A signboard is up in Sejong on Thursday to contratulate the approval of opening a regional branch of the National Assembly in the city. (Yonhap)
After the National Assembly passed a bill last week to open a regional branch of the legislature in Sejong, eyes are watching to see how the plan will unfold and whether the long-debated capital relocation plan will finally get a boost.
Lawmakers on Tuesday passed a revision to the National Assembly Act approving the establishment of a regional branch of the parliament in Sejong, the special self-governing city that serves as a second administrative capital for South Korea.
Its passage comes nearly five years after the first related bill was proposed. Former President Roh Moo-hyun vowed to relocate the capital from Seoul to Sejong 20 years ago.
It is expected that the new parliamentary branch will open its doors in 2027 if all steps are taken without delay. The plan is believed to require a total of 1.43 trillion won ($1.21 billion) to put into action.
The plan at the moment includes moving 11 parliamentary committees from Yeouido, western Seoul, to Sejong. The city expects the National Assembly Secretariat and National Assembly Library to relocate as well.
As decentralization has been a key issue in Korea, relocating at least a portion of the National Assembly represents a step forward for the ruling Democratic Party of Korea, which has long favored the relocation of the capital.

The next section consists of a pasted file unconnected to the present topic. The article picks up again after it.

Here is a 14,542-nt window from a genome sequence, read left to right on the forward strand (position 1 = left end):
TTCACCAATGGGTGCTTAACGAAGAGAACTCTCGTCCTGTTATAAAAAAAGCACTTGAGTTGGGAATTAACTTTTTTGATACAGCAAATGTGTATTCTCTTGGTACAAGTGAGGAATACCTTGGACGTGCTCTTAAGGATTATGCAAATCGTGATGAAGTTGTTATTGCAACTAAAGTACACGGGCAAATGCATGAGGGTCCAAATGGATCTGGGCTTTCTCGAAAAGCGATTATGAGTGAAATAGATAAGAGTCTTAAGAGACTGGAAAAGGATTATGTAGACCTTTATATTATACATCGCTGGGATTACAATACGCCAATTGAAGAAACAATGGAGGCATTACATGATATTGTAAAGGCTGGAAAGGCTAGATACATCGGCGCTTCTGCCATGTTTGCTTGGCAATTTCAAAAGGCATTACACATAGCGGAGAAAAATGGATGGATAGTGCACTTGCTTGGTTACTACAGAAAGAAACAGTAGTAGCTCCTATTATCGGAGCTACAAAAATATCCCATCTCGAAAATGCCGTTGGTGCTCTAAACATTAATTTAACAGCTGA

Its relocation has also earned the support of opposition parties, as the concentration of infrastructure and resources in Seoul has led to unequal development.
In Korea, around half of the country’s 51.8 million people live in Seoul and the surrounding metropolitan area. Population increases and skyrocketing housing prices have led the ruling bloc to revive its old plan of making Sejong the official administrative capital of Korea.
Central government ministries and agencies have moved from Seoul to Sejong in phases, but the project has been left half-finished as the Constitutional Court earlier ruled that Seoul being the capital of the country is in the “customary Constitution.”
Ministry officials complain that they have to spend half the day traveling back and forth to Seoul, where many of the most important meetings take place.
Officials have already said they will continue to look for ways to move more functions to Sejong as a means of decentralization. Lawmakers are also discussing moving the entire National Assembly to Sejong.
“We have to contemplate moving the entire National Assembly instead of merely establishing a regional branch in Sejong,” said Rep. Kim Gi-hyeon, floor leader of the main opposition People Power Party, in a meeting Thursday.
“Parties, members of society and the people have to form a consensus and engage in fundamental levels of discussion. I hope a resolution is found not too late.”
By Ko Jun-tae (email@example.com